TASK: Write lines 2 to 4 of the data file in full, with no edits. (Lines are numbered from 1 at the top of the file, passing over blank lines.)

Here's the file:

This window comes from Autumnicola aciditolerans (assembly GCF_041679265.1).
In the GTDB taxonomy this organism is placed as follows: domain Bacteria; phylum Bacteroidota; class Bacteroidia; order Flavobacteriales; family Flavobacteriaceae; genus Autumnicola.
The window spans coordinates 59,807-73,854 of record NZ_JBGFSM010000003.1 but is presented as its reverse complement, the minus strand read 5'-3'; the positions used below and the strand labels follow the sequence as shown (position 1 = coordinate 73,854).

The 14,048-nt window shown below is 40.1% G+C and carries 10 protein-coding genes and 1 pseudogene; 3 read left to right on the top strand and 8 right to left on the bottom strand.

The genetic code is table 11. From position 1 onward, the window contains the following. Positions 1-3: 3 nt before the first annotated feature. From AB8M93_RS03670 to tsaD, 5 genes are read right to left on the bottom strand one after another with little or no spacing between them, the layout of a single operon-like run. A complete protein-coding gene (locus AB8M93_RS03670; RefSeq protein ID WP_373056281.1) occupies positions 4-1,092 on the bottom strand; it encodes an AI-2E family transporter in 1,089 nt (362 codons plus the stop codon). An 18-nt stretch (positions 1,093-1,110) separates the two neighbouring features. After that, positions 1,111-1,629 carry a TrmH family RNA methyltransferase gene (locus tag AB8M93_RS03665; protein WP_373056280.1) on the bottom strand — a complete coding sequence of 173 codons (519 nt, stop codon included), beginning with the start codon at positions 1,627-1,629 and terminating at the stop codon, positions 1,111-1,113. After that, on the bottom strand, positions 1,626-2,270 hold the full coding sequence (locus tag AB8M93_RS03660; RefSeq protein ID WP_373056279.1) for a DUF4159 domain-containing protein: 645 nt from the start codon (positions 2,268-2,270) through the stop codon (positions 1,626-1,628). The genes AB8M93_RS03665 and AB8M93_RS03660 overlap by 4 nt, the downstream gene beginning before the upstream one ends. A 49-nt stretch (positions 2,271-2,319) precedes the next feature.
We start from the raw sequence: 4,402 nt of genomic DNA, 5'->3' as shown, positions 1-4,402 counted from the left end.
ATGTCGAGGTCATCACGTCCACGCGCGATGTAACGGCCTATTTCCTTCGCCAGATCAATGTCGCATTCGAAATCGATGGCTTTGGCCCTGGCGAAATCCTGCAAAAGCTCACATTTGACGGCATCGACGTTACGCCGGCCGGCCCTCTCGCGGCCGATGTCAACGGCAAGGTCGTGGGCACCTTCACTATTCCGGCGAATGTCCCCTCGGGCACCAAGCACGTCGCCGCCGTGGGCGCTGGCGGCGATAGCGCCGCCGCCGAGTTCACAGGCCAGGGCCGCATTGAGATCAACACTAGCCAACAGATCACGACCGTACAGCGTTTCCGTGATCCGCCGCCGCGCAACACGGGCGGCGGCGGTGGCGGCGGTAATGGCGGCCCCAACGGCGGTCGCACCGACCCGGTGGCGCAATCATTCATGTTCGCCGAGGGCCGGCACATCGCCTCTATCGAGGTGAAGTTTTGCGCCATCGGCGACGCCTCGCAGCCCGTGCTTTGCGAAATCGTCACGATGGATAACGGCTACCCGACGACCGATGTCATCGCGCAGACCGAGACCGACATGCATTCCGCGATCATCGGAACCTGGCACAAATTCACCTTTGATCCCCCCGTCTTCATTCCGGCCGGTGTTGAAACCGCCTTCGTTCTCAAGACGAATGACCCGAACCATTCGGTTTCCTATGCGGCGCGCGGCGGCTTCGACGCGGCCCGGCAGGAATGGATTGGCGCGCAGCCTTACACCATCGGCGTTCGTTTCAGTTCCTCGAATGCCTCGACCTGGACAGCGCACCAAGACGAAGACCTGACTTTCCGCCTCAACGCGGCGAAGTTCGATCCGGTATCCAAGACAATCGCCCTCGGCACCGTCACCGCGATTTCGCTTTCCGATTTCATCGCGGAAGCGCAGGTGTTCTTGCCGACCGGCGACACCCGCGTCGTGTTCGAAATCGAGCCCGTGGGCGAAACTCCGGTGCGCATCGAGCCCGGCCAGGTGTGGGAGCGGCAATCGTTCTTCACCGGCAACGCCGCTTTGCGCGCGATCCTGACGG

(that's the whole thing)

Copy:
In the GTDB taxonomy this organism is placed as follows: domain Bacteria; phylum Bacteroidota; class Bacteroidia; order Flavobacteriales; family Flavobacteriaceae; genus Autumnicola.
The window spans coordinates 59,807-73,854 of record NZ_JBGFSM010000003.1 but is presented as its reverse complement, the minus strand read 5'-3'; the positions used below and the strand labels follow the sequence as shown (position 1 = coordinate 73,854).

The 14,048-nt window shown below is 40.1% G+C and carries 10 protein-coding genes and 1 pseudogene; 3 read left to right on the top strand and 8 right to left on the bottom strand.